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Donna's Journal
Juggling the Jolly  and Joyless With a Journal

Over the years I've kept up a board lettered with the words, “Be Kind, Everyone You Meet is Fighting a Hard Battle.”  When I first saw this phrase, it made me stop and think. Of course, life is like that isn't it?  Living is no  different for others than it is for me.  Could be, the ones fighting the hardest are the persons who have the most unhappy behavior?

Ending this year of 2003 has to be some sort of an accomplishment. As much as one likes to think about the triumphs there has to be a stopping place to list things to leave egg on our face, so to speak. This record has to be of that.

My granddaughter's class planned a field trip to Perry, Oklahoma where an old school house was preserved in good condition. The children were to dress in period clothes of 1910. A living history lesson was in store for them.

We looked up the style on the computer where we found a dress for a nine-year-old girl. The garb was simple. There was a pinafore over a puffed sleeve bouse. Grosgrain ribbon in close layers went around the skirt and the top of it. This illustration showed a knee length skirt. Under the skirt was a petticoat with rows of lace. The legs of the girl in the drawing were covered with black heavy looking stockings. On her feet were black patent leather shoes.

Off to Wal-Mart we go. After much deliberating and shopping we, my daughter and granddaughter, all settled on a muted grayed green and beige  tiny checked fabric. “To match my eyes,” said my granddaughter.

Her mother found the heavy black tights. The store had patent leather shoes but we decided against them because the cost for a one time use wasn't practical. Instead, we settled on a clog looking black shoe she could wear to school later. Also, my daughter found a blouse with a modest puffed sleeve and long sleeves. It was a beige color matching the beige in the green checked fabric.

I cut the pattern for the simple pinafore and worked one night until four a.m. on it. Grandchildren and household activities make it hard for me to sew during the day. The dress came out beautifully with petticoat and all. To match, we took a straw hat and added a bow of the same fabric to that.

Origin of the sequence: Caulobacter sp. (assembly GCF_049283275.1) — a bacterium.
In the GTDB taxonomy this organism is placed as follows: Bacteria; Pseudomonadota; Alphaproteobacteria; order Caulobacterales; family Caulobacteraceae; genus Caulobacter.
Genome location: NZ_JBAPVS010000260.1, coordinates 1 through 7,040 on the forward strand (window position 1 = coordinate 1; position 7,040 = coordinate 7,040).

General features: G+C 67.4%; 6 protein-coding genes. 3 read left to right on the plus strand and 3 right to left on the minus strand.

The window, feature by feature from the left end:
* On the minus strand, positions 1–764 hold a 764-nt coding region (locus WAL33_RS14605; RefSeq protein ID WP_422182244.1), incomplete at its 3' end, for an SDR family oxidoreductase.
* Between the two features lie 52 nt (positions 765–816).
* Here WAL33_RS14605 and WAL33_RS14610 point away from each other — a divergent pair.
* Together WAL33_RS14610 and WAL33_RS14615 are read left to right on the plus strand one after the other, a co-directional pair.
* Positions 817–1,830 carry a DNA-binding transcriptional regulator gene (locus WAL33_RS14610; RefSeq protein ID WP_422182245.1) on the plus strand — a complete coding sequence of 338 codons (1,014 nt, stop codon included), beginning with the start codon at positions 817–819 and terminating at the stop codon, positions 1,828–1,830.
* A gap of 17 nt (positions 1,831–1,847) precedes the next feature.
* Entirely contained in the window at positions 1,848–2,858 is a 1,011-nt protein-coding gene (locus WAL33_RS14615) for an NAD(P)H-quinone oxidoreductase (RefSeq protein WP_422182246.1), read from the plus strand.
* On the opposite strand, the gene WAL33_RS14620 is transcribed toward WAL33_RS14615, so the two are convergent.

My little granddaughter looked like a perfect example of a little girl who might have just stepped out of a Sears catalogue of the year 1910. Of course, we had to have the thing on video tape. I started the taping as she was leaving the house and my daughter took the camera with her for the actual trip.

No one told me anything about the plans as to the granddaughter volunteering to be the child selected to be disciplined for talking in class.

I watched on video tape as the old fashioned school “marm” in her long dress and a high-necked blouse grabbed my granddaughter. She drags her off to the black board to stick her nose against it in a little circle she had drawn. I should have known it was a set up demonstration when she made a joke about some boy who fainted dead away on her, once.

All I thought about was the strict discipline practiced during my childhood. Usually though, the boys experienced this.  I was livid. What was worse I couldn't speak to my daughter about the scene because they left right after the field trip for a skiing vacation  to Colorado. Stewing around the house for a number of days until they returned had cooled me down some.

At the dinner table a day after they had returned I brought it up. I told my daughter, “I am so upset with that teacher who pushed my granddaughter's nose into the black board.”

My daughter isn't one to laugh out loud but this time she did. Certainly, this wasn't the reaction I expected.

“May I ask, what is so funny?”

“Oh Mom, I hope you haven't said anything to anyone about this?”

“Well, just to your Uncle. He was so angry he wanted to hire a lawyer when he saw the film.”  I was puzzled.  “Why shouldn't I be upset?”  I asked her.

“Oh Mother, it was all a demonstration. We volunteered for acting it out. We would have been the laughing stock of the neighborhood if your complained.

“Oh good night!  I have to call your Uncle. I am so embarrassed. Why didn't anyone tell me?  Oh my! Oh my! I'm so glad I didn't say anything to anyone else.”

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